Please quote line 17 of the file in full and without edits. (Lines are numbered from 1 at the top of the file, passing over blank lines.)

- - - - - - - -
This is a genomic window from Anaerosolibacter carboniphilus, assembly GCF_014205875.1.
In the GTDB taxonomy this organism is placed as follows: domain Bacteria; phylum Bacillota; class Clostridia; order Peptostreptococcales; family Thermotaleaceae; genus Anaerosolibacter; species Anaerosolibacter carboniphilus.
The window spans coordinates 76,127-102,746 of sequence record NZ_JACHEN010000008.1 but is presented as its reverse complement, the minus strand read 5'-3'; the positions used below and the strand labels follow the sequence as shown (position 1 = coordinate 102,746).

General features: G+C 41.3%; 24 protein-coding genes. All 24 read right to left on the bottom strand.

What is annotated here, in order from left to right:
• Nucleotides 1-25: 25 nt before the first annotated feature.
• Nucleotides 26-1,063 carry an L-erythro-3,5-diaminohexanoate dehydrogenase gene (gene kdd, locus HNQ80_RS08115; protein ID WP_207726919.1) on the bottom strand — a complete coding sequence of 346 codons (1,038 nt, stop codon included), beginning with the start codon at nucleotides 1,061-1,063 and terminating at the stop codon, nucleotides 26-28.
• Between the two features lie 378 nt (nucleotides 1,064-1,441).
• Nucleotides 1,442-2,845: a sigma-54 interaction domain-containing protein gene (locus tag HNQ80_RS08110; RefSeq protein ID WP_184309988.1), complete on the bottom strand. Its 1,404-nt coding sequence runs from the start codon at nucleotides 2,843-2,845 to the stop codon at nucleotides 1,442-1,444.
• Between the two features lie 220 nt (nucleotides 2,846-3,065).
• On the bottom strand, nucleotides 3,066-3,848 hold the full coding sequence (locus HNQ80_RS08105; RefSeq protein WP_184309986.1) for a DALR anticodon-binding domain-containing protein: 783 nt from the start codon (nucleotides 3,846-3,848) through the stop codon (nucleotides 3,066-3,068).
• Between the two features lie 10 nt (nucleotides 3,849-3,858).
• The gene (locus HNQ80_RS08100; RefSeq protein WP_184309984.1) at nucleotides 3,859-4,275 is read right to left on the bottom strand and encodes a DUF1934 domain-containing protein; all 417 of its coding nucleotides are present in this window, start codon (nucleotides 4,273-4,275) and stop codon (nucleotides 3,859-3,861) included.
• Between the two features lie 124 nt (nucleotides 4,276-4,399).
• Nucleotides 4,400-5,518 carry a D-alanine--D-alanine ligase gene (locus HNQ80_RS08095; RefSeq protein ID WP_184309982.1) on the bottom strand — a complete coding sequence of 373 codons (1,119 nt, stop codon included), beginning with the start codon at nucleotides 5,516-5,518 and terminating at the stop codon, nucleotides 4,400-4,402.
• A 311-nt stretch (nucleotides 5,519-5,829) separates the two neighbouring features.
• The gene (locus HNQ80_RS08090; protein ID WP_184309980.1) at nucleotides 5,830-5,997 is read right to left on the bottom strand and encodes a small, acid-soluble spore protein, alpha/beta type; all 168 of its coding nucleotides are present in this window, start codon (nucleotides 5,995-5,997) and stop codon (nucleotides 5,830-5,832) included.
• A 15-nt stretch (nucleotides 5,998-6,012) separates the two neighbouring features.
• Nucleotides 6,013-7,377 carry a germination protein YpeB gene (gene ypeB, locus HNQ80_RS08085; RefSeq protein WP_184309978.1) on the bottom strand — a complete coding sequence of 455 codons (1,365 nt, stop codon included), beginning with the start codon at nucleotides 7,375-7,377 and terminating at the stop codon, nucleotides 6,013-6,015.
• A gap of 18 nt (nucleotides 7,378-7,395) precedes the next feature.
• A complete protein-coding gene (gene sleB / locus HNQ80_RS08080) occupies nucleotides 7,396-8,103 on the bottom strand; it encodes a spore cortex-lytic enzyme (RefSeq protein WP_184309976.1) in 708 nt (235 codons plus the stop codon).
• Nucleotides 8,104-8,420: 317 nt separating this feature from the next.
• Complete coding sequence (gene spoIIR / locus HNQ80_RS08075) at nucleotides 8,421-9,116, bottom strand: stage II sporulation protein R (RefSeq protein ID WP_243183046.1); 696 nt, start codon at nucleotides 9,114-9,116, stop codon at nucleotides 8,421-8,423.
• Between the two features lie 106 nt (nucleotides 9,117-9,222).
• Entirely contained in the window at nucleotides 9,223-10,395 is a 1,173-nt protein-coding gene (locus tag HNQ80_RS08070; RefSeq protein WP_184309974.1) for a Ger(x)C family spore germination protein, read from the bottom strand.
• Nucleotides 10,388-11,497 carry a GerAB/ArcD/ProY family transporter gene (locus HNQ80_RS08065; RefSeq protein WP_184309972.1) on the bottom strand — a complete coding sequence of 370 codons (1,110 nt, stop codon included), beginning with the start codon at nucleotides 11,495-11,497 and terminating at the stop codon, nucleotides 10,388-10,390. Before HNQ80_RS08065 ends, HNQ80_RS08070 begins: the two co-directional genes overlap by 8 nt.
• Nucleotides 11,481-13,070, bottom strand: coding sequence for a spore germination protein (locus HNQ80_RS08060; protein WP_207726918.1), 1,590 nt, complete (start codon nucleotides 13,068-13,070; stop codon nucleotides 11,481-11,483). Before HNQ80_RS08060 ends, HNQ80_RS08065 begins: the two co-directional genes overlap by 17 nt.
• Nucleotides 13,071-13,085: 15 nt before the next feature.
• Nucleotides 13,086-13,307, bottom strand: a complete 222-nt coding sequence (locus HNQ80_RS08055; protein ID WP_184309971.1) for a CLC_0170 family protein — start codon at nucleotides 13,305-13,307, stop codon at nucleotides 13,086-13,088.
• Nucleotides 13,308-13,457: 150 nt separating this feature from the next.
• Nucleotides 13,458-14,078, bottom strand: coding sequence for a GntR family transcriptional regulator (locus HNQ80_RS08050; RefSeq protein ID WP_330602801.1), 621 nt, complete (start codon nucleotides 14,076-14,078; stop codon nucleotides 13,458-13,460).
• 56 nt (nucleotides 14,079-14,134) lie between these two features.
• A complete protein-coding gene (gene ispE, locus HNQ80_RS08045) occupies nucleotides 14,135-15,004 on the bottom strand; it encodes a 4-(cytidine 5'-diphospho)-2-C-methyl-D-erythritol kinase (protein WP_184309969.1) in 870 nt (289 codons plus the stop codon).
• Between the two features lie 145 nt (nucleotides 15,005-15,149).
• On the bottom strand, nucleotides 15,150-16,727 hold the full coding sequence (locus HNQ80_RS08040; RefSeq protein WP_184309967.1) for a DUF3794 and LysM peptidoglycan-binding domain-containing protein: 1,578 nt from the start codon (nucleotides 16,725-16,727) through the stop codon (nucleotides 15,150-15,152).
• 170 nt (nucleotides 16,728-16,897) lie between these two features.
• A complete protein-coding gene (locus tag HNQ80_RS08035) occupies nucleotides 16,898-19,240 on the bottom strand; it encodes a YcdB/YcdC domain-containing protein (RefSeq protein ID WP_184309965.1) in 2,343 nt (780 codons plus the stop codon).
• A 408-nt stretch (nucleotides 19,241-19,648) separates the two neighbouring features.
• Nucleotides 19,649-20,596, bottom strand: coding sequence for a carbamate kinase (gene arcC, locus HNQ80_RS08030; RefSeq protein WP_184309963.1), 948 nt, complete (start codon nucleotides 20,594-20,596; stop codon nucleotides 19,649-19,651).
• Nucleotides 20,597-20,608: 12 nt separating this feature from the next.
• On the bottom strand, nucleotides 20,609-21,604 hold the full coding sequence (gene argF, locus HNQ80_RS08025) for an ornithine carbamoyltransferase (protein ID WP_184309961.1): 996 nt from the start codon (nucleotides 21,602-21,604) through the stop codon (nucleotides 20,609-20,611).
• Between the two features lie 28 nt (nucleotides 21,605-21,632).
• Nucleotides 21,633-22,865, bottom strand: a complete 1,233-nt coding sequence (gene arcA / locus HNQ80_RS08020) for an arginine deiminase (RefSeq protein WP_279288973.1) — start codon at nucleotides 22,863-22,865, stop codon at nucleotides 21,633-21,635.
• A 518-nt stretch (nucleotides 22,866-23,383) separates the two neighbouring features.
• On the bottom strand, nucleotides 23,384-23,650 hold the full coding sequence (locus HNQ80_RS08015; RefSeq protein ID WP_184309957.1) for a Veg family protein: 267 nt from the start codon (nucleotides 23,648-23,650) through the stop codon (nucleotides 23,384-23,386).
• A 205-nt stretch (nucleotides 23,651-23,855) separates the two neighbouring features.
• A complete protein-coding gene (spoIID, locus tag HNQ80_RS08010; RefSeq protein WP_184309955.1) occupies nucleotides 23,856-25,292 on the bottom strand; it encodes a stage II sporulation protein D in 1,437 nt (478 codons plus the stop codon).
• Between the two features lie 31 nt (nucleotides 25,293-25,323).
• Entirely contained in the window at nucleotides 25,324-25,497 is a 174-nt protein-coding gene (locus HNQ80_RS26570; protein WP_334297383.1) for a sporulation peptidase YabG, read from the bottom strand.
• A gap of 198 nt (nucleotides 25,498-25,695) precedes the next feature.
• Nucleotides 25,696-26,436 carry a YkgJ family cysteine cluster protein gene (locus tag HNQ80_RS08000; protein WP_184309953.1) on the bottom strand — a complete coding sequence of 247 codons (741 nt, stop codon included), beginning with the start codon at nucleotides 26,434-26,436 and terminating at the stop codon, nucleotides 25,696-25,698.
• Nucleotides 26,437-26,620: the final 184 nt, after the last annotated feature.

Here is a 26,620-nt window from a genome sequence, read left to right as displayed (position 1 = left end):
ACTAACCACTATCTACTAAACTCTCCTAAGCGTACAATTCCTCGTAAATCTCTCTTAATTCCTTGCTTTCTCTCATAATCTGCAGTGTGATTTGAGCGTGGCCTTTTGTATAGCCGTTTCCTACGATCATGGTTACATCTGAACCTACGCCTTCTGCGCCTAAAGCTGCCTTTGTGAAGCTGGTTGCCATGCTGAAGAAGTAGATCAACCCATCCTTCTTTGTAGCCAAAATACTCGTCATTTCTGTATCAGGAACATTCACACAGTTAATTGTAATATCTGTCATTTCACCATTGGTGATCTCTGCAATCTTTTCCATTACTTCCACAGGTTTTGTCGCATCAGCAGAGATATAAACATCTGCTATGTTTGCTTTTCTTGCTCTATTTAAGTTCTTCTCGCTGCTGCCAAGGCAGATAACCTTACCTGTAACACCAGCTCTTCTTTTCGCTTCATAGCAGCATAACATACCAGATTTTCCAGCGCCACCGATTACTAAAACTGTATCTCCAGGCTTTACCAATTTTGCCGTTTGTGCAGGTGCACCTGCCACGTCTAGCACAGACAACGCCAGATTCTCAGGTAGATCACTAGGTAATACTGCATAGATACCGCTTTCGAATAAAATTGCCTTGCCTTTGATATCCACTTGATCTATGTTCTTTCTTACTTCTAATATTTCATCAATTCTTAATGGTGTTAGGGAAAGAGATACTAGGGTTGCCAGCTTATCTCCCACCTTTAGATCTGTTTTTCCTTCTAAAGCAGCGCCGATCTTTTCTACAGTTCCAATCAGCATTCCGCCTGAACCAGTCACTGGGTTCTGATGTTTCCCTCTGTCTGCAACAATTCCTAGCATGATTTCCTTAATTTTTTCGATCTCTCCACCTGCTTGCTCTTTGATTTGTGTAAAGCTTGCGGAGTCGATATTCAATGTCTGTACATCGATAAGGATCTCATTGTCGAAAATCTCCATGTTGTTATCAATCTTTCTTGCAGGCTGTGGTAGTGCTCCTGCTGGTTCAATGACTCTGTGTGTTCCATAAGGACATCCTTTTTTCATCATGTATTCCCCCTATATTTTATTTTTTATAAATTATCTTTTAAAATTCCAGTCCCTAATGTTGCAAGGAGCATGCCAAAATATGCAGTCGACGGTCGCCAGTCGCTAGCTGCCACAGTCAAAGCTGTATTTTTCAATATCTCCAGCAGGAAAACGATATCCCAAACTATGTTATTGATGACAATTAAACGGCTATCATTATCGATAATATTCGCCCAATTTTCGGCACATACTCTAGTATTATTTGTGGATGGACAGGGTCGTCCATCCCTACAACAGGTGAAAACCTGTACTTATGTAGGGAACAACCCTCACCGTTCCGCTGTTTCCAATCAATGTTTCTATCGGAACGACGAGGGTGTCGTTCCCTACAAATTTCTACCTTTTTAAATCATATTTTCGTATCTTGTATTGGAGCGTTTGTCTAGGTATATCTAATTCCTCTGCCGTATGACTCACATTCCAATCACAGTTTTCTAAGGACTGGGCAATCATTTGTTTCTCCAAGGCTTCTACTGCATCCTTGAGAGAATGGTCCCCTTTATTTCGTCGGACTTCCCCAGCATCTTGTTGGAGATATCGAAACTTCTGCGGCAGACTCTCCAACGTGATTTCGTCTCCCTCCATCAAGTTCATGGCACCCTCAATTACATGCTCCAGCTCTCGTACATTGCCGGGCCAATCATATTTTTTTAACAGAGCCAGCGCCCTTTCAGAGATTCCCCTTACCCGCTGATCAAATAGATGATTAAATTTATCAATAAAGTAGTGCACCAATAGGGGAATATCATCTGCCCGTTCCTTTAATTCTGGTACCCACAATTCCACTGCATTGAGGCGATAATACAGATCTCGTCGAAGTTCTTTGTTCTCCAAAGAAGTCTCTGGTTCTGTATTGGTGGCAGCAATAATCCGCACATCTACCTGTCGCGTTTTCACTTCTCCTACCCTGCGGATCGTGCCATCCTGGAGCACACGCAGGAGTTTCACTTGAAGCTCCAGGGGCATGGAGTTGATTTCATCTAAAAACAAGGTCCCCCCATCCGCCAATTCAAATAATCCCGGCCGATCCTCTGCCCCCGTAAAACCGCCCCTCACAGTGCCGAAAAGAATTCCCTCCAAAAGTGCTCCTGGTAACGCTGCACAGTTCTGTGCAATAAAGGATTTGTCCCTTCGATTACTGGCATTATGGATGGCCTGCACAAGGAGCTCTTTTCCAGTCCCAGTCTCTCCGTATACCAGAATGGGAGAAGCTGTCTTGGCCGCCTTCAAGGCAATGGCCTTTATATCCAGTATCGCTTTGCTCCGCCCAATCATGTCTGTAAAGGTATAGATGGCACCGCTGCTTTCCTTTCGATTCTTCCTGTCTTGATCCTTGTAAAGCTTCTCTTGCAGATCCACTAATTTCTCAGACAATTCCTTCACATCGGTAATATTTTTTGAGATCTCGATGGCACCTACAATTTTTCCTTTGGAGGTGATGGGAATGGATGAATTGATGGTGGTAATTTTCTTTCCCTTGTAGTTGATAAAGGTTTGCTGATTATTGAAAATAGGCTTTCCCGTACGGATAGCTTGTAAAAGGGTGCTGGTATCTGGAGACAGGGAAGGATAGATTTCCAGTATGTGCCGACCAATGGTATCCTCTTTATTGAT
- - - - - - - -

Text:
• The gene (locus HNQ80_RS08090; protein ID WP_184309980.1) at nucleotides 5,830-5,997 is read right to left on the bottom strand and encodes a small, acid-soluble spore protein, alpha/beta type; all 168 of its coding nucleotides are present in this window, start codon (nucleotides 5,995-5,997) and stop codon (nucleotides 5,830-5,832) included.